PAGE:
As I suggested on the wiki when I offered nascent thoughts on organizations, the three variables I saw at work were manpower, area-of-effect, and independence (the reverse scale of level of oversight). I was not using a bel-curve scale, obviously, and I recognize that that will make a difference.


    Manpower we agree on, just as the size of the operation. I suggested area-of-effect/sphere of influence to measure the global range of these organizations. My sense from what you had written was that the Agency you were thinking of had global reach, whereas some of the opposition would be local mob-bosses, etc.

    I had not included cash, because I thought that you had stated as a goal to have the agencies above anything as mundane as cashflow problems (if someone wants a mercedes, they get it). Sphere of influence may imply cash (and its source) but it allows any difficulties to be overlooked if necessary.

    I am struck by your thought of honour as a variable though: again, given that you state specifically that you do not want agencies to become characters, ascribing a moral value to the organizations seems to work against this. You are saying explicitly that he agencies behave well or not, which sounds almost like an alignment system! (ha ha).

    Level of oversight (or autonomy, or whatever) instead assumes that all organizations will behave similarly whether they are criminal or not: they exert forces that can be read as moral or immoral depending on perspective, but which do not possess a natural (human-centered) bias.

    SO — I like the cluster diagram (bien sur!) but I am not sure the specific vales you have assigned match your stated goals of above-ordinary-human-conflicts and not-a-character.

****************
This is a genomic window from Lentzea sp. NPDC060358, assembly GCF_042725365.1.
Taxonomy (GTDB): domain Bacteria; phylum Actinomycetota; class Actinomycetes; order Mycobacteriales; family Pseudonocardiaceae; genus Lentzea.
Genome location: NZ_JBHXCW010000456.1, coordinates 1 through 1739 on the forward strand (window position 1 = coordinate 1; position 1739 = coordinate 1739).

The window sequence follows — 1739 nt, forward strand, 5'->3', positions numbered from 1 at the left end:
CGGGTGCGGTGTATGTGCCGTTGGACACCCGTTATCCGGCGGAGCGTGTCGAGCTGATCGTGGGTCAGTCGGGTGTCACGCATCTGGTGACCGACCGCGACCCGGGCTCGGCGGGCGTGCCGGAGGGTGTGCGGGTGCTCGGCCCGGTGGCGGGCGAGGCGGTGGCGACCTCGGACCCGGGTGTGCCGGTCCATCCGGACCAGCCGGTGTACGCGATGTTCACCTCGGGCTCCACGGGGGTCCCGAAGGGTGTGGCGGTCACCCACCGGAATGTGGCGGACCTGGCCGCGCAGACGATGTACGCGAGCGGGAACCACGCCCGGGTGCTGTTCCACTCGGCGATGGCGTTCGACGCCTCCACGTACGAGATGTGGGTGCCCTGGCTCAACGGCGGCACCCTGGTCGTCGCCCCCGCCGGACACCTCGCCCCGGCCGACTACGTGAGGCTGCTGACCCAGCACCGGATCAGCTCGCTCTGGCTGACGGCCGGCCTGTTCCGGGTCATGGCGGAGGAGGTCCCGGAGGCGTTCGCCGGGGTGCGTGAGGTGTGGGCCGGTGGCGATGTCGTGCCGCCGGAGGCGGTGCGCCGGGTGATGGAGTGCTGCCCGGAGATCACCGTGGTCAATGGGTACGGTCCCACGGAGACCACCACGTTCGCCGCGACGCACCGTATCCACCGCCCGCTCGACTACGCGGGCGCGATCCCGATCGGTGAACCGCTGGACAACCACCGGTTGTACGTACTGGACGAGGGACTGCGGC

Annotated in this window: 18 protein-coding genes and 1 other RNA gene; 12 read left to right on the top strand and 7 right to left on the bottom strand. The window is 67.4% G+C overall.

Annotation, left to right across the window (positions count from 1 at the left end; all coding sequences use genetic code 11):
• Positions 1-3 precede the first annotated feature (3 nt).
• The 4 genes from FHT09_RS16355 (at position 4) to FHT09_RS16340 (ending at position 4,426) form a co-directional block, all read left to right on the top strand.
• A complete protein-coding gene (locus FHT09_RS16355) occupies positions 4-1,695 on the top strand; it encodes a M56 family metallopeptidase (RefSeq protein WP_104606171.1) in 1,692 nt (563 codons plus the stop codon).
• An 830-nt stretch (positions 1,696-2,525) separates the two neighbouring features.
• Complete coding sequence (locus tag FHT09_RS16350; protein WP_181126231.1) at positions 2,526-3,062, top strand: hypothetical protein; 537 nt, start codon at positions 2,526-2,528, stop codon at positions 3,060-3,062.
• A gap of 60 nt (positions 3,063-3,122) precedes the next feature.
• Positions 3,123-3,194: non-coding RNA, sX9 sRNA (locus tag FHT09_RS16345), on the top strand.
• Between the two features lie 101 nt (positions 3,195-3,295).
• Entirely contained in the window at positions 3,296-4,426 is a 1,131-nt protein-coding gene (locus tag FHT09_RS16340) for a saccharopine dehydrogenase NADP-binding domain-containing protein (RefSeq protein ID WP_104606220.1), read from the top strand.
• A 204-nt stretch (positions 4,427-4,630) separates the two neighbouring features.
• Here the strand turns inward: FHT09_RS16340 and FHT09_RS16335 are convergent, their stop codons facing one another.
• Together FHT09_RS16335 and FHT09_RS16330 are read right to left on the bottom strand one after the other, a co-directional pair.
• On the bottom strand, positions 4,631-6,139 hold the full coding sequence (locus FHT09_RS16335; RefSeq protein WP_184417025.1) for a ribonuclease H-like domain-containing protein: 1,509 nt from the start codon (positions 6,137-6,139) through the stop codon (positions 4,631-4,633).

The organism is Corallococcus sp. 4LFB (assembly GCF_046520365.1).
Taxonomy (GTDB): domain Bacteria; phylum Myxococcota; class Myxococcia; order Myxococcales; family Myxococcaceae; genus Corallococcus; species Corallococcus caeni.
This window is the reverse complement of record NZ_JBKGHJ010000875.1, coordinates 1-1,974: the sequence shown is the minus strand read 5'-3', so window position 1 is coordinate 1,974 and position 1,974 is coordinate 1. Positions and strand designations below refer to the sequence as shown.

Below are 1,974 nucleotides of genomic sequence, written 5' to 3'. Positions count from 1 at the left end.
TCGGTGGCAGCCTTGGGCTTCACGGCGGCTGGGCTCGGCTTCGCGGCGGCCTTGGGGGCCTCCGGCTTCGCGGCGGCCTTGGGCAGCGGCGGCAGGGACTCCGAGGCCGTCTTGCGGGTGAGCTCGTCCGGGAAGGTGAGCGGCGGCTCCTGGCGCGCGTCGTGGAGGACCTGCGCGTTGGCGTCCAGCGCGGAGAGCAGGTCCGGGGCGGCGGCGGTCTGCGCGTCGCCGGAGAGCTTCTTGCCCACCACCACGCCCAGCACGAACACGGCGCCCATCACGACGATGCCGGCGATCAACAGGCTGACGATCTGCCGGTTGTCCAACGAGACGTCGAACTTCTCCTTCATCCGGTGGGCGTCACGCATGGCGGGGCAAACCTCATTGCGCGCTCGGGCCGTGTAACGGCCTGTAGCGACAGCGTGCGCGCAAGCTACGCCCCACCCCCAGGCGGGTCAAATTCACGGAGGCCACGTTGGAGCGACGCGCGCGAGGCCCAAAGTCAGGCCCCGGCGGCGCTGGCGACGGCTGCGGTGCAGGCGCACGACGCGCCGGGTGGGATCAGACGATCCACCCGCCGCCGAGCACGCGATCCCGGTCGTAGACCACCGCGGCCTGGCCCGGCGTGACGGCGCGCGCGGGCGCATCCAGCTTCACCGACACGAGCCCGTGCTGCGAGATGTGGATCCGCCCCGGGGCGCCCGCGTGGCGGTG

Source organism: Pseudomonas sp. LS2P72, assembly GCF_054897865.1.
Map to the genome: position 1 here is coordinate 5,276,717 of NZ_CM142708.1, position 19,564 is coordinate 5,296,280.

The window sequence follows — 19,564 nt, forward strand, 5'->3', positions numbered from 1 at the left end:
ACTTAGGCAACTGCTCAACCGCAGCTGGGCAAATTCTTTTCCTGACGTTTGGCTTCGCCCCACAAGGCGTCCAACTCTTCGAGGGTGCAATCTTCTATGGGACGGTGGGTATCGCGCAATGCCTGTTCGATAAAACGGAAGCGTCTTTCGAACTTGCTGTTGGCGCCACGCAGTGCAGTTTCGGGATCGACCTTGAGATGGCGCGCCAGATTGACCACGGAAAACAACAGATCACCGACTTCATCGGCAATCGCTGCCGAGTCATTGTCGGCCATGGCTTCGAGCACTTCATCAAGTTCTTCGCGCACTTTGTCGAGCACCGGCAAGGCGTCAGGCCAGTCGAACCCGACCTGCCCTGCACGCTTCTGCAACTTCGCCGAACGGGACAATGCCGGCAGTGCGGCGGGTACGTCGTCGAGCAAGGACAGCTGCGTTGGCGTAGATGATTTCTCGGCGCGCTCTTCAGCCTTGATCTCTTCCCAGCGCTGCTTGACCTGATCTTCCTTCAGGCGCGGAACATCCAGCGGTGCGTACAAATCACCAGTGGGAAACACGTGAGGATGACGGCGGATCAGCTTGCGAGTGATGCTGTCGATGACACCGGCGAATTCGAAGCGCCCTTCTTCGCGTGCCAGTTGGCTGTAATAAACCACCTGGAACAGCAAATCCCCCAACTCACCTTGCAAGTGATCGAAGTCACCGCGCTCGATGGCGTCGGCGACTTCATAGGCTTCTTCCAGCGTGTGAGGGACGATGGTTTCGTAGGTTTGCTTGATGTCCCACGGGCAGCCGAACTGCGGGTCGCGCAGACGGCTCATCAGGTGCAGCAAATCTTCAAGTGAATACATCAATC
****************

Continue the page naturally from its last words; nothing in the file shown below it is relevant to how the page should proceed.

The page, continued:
Food for thought.

  • halfjack Says:

    I think you’ll find that the agency employing the characters is not described here.

  • clash bowley Says:

    Second paragraph:

    “The first idea was to define the agency itself, but I don’t want the agency to become a character. The opposition, however, is a character, so that’s what we’re defining.”


  • Noah Says:

    I’m reminded of an excellent quote I read on way back:



  • halfjack Says:

    That looks a lot worse out of context. :D

  • Johnstone Says:

    Funny, I thought of this quote myself:

    I like this idea, though, especially the values attached to the connections.

  • Johnstone Says:

    Funny, I thought of this quote:

    I like how you’ve given values to the connections here. Neat!

  • halfjack Says:

    I think some algorithmic method for extracting relationship information might generally be useful for cluster diagrams. I know we do it just by talking it out at the table with Diaspora, but have some mechanically generated “facts” come out of the machine might be useful. At least distilling a fraction of our table process as a machine for others. That would nicely facilitate even lower prep play too I think.

  • Johnstone Says:

    Yeah, in Diaspora it’s a physical connection, and adding a social connection component on top of that would make it too cluttered. Right before you posted this, I was discussing adding qualifiers like this for cluster-based city building over on Praxis, and then here you are with a concrete example! Good timing.

    Or it would be if anyone actually paid attention to Praxis.

  • halfjack Says:

    Johnstone, in my defense there is more context to that comment than meets the eye: